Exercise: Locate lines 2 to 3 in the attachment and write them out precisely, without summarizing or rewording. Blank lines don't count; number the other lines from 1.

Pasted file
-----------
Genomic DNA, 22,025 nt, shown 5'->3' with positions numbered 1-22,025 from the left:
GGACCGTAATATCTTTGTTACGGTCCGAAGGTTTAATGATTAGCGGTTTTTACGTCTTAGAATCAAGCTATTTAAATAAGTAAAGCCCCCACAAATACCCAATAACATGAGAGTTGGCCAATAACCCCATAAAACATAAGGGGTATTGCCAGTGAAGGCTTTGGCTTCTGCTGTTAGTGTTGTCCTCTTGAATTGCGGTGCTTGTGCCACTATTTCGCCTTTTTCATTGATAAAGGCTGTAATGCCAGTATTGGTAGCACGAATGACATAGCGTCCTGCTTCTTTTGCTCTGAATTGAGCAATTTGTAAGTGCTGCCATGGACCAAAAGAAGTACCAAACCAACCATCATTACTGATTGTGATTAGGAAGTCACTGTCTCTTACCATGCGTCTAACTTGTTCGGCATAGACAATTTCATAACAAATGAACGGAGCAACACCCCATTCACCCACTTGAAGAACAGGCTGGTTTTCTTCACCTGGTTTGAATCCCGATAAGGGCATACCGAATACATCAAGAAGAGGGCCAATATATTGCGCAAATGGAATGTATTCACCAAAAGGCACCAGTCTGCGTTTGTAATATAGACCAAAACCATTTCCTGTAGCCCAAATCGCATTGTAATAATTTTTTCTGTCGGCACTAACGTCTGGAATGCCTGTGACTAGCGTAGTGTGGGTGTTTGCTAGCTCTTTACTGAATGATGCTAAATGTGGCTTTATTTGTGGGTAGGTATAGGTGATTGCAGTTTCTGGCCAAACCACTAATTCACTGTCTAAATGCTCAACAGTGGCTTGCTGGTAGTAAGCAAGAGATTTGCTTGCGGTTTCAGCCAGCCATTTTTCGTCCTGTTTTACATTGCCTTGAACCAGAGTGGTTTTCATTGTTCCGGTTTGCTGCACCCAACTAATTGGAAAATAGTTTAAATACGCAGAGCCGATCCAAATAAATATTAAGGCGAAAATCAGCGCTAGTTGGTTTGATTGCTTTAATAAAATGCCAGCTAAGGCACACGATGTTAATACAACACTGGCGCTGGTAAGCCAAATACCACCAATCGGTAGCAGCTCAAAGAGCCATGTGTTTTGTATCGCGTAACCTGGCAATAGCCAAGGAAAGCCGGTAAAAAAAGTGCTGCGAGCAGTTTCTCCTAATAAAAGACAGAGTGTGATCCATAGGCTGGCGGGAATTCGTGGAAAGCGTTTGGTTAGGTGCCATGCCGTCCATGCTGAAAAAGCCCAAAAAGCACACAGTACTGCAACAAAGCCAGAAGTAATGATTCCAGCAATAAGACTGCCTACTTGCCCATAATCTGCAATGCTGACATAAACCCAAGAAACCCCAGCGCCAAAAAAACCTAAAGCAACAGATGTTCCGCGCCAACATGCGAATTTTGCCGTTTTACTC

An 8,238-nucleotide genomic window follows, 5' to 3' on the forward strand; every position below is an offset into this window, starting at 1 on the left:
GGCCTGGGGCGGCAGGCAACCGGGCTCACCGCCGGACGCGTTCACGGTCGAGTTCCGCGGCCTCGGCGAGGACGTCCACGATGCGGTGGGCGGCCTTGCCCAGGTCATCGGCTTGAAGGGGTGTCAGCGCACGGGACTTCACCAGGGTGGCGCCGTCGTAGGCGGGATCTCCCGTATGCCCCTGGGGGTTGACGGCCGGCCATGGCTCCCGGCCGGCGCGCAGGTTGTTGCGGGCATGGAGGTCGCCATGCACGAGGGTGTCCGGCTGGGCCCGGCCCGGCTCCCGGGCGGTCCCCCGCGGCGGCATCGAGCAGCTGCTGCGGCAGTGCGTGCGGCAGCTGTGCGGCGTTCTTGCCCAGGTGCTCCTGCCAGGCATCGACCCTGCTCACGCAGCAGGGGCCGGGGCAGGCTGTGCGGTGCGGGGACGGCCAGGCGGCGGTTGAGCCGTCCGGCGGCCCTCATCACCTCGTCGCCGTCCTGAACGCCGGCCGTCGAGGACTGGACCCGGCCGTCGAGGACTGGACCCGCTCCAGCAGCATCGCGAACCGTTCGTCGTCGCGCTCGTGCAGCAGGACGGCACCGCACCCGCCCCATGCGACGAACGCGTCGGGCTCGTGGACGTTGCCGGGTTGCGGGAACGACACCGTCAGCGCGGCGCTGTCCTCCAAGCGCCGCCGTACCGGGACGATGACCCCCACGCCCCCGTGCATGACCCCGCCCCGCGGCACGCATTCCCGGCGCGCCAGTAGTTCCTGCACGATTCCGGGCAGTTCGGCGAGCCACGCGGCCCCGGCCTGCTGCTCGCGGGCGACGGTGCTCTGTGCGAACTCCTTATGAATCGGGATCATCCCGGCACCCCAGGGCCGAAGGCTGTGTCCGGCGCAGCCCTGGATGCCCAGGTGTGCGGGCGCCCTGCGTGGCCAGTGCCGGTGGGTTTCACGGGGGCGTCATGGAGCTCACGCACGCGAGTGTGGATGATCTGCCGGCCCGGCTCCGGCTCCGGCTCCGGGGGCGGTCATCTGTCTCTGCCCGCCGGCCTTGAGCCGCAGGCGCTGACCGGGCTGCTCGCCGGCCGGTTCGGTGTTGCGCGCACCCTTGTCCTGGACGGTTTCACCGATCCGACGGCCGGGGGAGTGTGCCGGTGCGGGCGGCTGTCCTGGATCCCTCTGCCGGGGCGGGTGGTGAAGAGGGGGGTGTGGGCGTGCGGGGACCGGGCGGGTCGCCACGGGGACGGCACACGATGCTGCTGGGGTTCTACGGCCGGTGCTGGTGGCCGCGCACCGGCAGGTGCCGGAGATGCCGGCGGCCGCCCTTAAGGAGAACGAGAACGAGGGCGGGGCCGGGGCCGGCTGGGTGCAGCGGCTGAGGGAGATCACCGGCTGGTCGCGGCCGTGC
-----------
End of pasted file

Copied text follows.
GGACCGTAATATCTTTGTTACGGTCCGAAGGTTTAATGATTAGCGGTTTTTACGTCTTAGAATCAAGCTATTTAAATAAGTAAAGCCCCCACAAATACCCAATAACATGAGAGTTGGCCAATAACCCCATAAAACATAAGGGGTATTGCCAGTGAAGGCTTTGGCTTCTGCTGTTAGTGTTGTCCTCTTGAATTGCGGTGCTTGTGCCACTATTTCGCCTTTTTCATTGATAAAGGCTGTAATGCCAGTATTGGTAGCACGAATGACATAGCGTCCTGCTTCTTTTGCTCTGAATTGAGCAATTTGTAAGTGCTGCCATGGACCAAAAGAAGTACCAAACCAACCATCATTACTGATTGTGATTAGGAAGTCACTGTCTCTTACCATGCGTCTAACTTGTTCGGCATAGACAATTTCATAACAAATGAACGGAGCAACACCCCATTCACCCACTTGAAGAACAGGCTGGTTTTCTTCACCTGGTTTGAATCCCGATAAGGGCATACCGAATACATCAAGAAGAGGGCCAATATATTGCGCAAATGGAATGTATTCACCAAAAGGCACCAGTCTGCGTTTGTAATATAGACCAAAACCATTTCCTGTAGCCCAAATCGCATTGTAATAATTTTTTCTGTCGGCACTAACGTCTGGAATGCCTGTGACTAGCGTAGTGTGGGTGTTTGCTAGCTCTTTACTGAATGATGCTAAATGTGGCTTTATTTGTGGGTAGGTATAGGTGATTGCAGTTTCTGGCCAAACCACTAATTCACTGTCTAAATGCTCAACAGTGGCTTGCTGGTAGTAAGCAAGAGATTTGCTTGCGGTTTCAGCCAGCCATTTTTCGTCCTGTTTTACATTGCCTTGAACCAGAGTGGTTTTCATTGTTCCGGTTTGCTGCACCCAACTAATTGGAAAATAGTTTAAATACGCAGAGCCGATCCAAATAAATATTAAGGCGAAAATCAGCGCTAGTTGGTTTGATTGCTTTAATAAAATGCCAGCTAAGGCACACGATGTTAATACAACACTGGCGCTGGTAAGCCAAATACCACCAATCGGTAGCAGCTCAAAGAGCCATGTGTTTTGTATCGCGTAACCTGGCAATAGCCAAGGAAAGCCGGTAAAAAAAGTGCTGCGAGCAGTTTCTCCTAATAAAAGACAGAGTGTGATCCATAGGCTGGCGGGAATTCGTGGAAAGCGTTTGGTTAGGTGCCATGCCGTCCATGCTGAAAAAGCCCAAAAAGCACACAGTACTGCAACAAAGCCAGAAGTAATGATTCCAGCAATAAGACTGCCTACTTGCCCATAATCTGCAATGCTGACATAAACCCAAGAAACCCCAGCGCCAAAAAAACCTAAAGCAACAGATGTTCCGCGCCAACATGCGAATTTTGCCGTTTTACTC

An 8,238-nucleotide genomic window follows, 5' to 3' on the forward strand; every position below is an offset into this window, starting at 1 on the left: